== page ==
News Release

A novel peptide ‘T14’ reflects age and photo-aging in human skin

Peer-Reviewed Publication

Impact Journals LLC

Figure 2

image: Figure 2. Detection of T14 in skin. view more 

Credit: 2023 Rocha et al.

“[...]  the results suggest a possible novel approach [for] exploring skin disorders [...]”

BUFFALO, NY- July 5, 2023 – A new research paper was published in Aging (listed by MEDLINE/PubMed as "Aging (Albany NY)" and "Aging-US" by Web of Science) Volume 15, Issue 12, entitled, “A novel peptide ‘T14’ reflects age and photo-aging in human skin.”

T14 is a 14mer peptide derived from the C-terminus of acetylcholinesterase (AChE). Once cleaved, it is independently bioactive of the parent molecule and enhances calcium influx in different cell types, in a range of scenarios: it binds to an allosteric site selectively on the alpha-7 receptor, where it modulates calcium influx and is thus a potential trophic agent, as already reported in a range of normal developmental scenarios. However, if inappropriately activated, this erstwhile beneficial effect converts to a toxic one, resulting in pathologies as disparate as Alzheimer’s and various metastatic cancers. 

In this new study, given that epidermal keratinocyte cells have the same ectodermal origin as brain cells, as well as expressing AChE and the alpha-7 receptor, researchers Sheila Rocha, Sara Garcia Ratés, Tumisang Moswete, Kristopher Kalleberg, Anna Villa, Jason P. Harcup, and Susan A. Greenfield from Unilever Research and Development and Neuro-Bio explored whether T14 plays a comparable role. 

“The first aim of this study was therefore to see if T14-ir could be detected in keratinocytes using an antibody that would not recognize the parent AChE itself, and thus be readily differentiated from it. [...] Hence the second aim of the study was to investigate the possibility that T14 was not only present in keratinocytes but could be regarded as an index reflecting not just age but also photo-induced aging.”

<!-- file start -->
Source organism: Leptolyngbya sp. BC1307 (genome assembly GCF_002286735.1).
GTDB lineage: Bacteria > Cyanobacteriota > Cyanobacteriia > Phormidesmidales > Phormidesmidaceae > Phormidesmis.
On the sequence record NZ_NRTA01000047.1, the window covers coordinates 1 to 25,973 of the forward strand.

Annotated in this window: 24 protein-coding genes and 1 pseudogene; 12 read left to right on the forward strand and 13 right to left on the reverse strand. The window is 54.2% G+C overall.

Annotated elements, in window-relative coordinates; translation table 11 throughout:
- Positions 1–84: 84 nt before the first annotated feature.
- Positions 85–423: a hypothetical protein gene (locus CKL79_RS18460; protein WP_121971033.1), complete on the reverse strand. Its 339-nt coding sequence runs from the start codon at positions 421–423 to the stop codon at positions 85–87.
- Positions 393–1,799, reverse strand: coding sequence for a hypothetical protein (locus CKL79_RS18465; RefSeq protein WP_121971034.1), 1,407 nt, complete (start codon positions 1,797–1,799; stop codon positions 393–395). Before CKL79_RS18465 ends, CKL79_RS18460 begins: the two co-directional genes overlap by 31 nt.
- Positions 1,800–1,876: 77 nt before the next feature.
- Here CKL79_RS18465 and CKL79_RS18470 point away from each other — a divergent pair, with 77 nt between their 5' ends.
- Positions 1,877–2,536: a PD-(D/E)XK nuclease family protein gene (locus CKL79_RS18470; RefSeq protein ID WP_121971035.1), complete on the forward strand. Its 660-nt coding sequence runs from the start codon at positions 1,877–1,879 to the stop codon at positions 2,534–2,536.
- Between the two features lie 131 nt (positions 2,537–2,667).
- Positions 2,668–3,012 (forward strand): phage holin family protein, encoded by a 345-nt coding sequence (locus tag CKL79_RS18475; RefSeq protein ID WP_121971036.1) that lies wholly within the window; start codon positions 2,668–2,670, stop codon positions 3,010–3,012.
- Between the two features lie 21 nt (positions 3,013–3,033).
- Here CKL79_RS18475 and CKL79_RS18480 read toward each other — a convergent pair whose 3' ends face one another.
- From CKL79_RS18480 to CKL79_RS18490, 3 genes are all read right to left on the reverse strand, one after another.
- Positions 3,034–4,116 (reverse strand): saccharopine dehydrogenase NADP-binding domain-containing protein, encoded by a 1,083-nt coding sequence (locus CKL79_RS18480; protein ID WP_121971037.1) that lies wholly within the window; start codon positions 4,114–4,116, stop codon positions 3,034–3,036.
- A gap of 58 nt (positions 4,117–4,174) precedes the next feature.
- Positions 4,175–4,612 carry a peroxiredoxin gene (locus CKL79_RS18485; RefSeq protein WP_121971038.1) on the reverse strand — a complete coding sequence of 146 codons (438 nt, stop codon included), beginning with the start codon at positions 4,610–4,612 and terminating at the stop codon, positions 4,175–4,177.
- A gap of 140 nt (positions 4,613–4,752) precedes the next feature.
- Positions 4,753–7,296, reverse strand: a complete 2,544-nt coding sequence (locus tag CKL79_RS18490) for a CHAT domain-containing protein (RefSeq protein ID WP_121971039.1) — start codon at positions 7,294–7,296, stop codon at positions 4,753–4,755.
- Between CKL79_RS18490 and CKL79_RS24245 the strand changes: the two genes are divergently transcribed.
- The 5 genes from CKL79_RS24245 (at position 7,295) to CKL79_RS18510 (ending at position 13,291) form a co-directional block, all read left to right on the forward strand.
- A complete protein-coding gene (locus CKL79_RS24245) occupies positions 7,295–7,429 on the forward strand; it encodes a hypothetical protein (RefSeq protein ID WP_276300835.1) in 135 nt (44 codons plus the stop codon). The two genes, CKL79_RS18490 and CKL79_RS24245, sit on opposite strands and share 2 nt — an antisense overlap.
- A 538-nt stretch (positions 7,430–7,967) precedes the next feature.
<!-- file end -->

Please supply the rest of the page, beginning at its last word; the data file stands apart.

The team reports that the T14 immunoreactivity is detectable in human keratinocytes with levels inversely related to age: this decrease is even more apparent with chronic photo-exposure and thus accelerated skin aging. They concluded that T14, an agent promoting cell growth and renewal in other parts of the body, also operates in skin. Moreover, monitoring of keratinocyte T14 levels might offer further insights into the now well reported link between degenerative diseases and epidermal cell profile.

“Hence further exploration of the T14 system in the epidermis might prompt new insights into the treatment of hyperproliferative skin disorders, as well as into the mechanisms of normal skin age and ageing.”


Read the full study: DOI: 

Corresponding Author: Sara Garcia Ratés

Corresponding Email: 

Keywords: skin, age, photo-aging, acetylcholinesterase peptide, keratinocyte

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About Aging-US:

Launched in 2009, Aging publishes papers of general interest and biological significance in all fields of aging research and age-related diseases, including cancer—and now, with a special focus on COVID-19 vulnerability as an age-dependent syndrome. Topics in Aging go beyond traditional gerontology, including, but not limited to, cellular and molecular biology, human age-related diseases, pathology in model organisms, signal transduction pathways (e.g., p53, sirtuins, and PI-3K/AKT/mTOR, among others), and approaches to modulating these signaling pathways.

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